Inducement prohibition information

Update

News release: September 22, 2017
Alberta College of Pharmacists wins appeal, inducement ban to be reinstated

 View Inducement Policy

 


Judicial review adjourned

The judicial review, scheduled for January 15, 2015, was adjourned due to the unavailabilty of a judge. We will post an update once a new date is confirmed.


Inducement prohibition stay granted

Sobeys, operating as Safeway and Sobeys in Alberta, applied to the Court of Queen’s Bench for a judicial review of the prohibition on inducements. The judicial review is currently scheduled to be heard by the Court in January 2015.

The prohibition on inducements was to come into effect on June 10, 2014. Sobeys applied to the Court for a stay on the prohibition on inducements until the judicial review can be heard by the Court. The application for the stay was heard on May 23, 2014. On June 4, 2014, the judge made his ruling and has granted the stay until Sobeys’ application for judicial review can be heard.

Therefore, in accordance with the direction of the court, the amendments prohibiting inducements on the condition that a patient obtain a drug product or professional service will not go into effect on June 10, 2014. Those amendments are stayed until the Court hears arguments about and decides Sobeys’ application for judicial review.

When amending our standards and code of ethics, our council made a carefully considered decision acting within its authority and responsibilities. When Sobeys’ application for judicial review comes before Court, the college will defend the amendments to the Code of Ethics and Standards that prohibit inducements conditional on a patient obtaining a drug product or professional service from a regulated member or licensed pharmacy.


On April 10, ACP’s council voted to amend the Code of Ethics and Standards to prohibit regulated members from offering, providing or being party to offering or providing an inducement to a patient where the inducement is offered or provided on the condition that the patient obtains a drug product or a professional service from the regulated member or the licensed pharmacy.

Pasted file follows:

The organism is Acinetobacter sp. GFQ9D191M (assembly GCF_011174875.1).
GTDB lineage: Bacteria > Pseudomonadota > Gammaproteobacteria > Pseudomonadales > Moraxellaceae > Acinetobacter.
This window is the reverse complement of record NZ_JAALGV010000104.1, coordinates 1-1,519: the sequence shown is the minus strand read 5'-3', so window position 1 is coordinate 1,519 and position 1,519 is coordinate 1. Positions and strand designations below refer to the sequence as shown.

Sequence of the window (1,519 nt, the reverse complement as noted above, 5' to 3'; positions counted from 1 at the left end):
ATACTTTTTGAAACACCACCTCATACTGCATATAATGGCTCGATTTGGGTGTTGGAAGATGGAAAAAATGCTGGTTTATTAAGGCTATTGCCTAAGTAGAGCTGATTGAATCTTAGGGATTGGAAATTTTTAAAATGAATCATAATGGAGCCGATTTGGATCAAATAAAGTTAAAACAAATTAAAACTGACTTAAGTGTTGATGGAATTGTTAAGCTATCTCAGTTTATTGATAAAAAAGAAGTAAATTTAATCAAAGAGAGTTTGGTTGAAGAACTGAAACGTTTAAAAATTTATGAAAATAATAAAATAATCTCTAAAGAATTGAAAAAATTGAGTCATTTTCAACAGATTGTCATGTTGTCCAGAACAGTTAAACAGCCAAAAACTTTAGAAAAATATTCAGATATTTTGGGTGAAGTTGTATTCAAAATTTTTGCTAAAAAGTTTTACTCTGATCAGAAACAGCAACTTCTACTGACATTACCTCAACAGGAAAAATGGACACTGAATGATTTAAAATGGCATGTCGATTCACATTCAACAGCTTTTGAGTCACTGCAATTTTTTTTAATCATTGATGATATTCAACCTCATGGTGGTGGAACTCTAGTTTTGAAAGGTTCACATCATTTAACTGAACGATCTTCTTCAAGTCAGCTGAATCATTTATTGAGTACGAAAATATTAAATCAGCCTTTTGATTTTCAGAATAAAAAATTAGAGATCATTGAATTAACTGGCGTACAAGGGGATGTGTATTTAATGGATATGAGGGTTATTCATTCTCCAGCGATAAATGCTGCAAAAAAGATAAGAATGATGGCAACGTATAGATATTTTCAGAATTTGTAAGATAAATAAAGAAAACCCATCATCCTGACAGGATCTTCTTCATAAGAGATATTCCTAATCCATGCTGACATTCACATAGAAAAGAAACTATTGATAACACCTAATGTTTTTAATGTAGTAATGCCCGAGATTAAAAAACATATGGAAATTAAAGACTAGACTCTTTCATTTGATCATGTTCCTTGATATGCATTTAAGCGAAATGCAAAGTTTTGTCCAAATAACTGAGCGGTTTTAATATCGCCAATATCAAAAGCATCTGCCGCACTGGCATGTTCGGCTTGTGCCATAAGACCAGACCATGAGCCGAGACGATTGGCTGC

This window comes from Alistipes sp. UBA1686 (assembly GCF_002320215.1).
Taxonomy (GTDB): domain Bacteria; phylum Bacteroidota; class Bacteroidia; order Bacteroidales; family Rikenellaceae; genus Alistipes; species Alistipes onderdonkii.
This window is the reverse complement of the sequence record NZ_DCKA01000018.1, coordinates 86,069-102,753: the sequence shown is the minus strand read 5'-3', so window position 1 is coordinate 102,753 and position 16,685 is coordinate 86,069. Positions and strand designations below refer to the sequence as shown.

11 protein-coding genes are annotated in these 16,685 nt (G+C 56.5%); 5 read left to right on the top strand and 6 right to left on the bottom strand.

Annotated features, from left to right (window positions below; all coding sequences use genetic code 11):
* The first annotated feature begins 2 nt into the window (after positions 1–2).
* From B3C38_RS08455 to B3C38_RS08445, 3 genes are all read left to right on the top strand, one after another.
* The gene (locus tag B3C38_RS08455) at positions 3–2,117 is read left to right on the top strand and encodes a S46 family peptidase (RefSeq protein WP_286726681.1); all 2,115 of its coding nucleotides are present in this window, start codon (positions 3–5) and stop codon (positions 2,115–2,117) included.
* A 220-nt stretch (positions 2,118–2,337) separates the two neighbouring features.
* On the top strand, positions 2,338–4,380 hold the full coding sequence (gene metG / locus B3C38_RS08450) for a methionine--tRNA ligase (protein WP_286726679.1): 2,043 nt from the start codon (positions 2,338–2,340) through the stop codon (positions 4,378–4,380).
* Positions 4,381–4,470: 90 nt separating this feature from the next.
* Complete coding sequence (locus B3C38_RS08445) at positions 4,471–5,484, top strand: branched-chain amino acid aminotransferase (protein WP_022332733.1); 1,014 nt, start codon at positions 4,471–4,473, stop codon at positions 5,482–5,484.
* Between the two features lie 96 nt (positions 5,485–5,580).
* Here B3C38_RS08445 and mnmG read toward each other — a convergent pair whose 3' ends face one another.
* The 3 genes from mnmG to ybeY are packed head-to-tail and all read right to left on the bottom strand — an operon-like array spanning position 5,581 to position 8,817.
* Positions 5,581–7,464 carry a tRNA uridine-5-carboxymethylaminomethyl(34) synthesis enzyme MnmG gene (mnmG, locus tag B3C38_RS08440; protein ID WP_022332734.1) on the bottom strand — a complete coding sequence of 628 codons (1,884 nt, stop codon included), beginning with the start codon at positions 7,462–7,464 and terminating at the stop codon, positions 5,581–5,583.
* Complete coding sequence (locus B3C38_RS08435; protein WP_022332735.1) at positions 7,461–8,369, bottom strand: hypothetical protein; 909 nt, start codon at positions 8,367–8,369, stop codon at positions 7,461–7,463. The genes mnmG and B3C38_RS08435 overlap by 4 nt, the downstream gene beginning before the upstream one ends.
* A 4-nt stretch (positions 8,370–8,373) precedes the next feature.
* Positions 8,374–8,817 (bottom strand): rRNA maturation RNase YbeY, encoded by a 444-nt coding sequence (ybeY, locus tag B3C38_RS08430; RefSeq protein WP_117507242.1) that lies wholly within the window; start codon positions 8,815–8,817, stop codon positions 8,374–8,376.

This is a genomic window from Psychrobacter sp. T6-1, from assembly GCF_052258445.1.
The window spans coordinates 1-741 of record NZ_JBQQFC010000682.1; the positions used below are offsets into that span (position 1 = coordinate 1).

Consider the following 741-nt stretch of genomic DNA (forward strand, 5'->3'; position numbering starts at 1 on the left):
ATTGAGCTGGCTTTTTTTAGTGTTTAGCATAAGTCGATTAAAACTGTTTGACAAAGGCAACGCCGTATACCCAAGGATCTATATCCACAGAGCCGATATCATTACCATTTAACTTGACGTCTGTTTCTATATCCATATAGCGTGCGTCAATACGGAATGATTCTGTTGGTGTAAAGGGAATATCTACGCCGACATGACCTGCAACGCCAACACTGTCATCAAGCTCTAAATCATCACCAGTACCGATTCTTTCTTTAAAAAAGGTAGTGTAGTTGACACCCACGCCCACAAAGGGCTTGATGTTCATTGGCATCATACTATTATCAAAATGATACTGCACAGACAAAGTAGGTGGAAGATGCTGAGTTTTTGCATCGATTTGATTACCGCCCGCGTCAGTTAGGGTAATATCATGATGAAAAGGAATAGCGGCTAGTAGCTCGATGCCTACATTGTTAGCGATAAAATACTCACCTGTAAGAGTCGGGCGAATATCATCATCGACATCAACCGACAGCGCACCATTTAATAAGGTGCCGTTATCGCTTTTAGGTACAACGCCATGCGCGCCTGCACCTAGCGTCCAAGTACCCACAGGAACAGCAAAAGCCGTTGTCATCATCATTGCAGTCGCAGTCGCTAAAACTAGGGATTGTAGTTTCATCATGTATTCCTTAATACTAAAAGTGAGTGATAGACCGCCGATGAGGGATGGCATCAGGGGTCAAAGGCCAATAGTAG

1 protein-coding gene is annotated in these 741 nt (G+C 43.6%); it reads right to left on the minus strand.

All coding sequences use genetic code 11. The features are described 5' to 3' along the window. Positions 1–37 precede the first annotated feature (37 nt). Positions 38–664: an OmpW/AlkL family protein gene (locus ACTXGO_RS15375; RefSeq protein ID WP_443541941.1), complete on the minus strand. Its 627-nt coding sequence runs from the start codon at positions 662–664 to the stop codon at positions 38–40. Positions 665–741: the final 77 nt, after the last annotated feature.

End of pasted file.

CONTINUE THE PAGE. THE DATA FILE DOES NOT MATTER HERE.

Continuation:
The prohibition will come into effect on June 10, 2014.

(Note: Council initially set May 1, 2014 for the amendments to come into effect. The college then wrote to pharmacy groups to determine their ability to comply with the amendments by this date. The responses indicated that, due to information technology changes required, some pharmacies would be unable to comply by May 1. Council convened by teleconference on April 22 to consider the feedback, and amended the effective date to June 10, 2014. Council's goal is that all pharmacists, pharmacy technicians, licensees, and owners can and will comply with the amendments. Based on the feedback we received, the amended date is reasonable and will allow for full compliance by all pharmacies.)

Read the amendments


Factors in the decision

Council and the college understand that pharmacists and pharmacy technicians are healthcare professionals, not simply vendors of drugs. As the regulatory body, it’s our job to make sure work environments support our registrants and the care they provide to patients. It is also our job to set and maintain high ethical and practice standards, and protect the integrity of pharmacy.

Pharmacists and pharmacy technicians in Alberta are privileged with a unique scope of practice and new practice model, unique in North America. The best benefit that patients can receive is high quality care.

We must make sure pharmacists and pharmacy technicians can work in an environment where the critical decisions they must make can be made objectively - without any real or perceived impediment. The adoption of these amendments is just one more step we’re taking to support such a professional environment.

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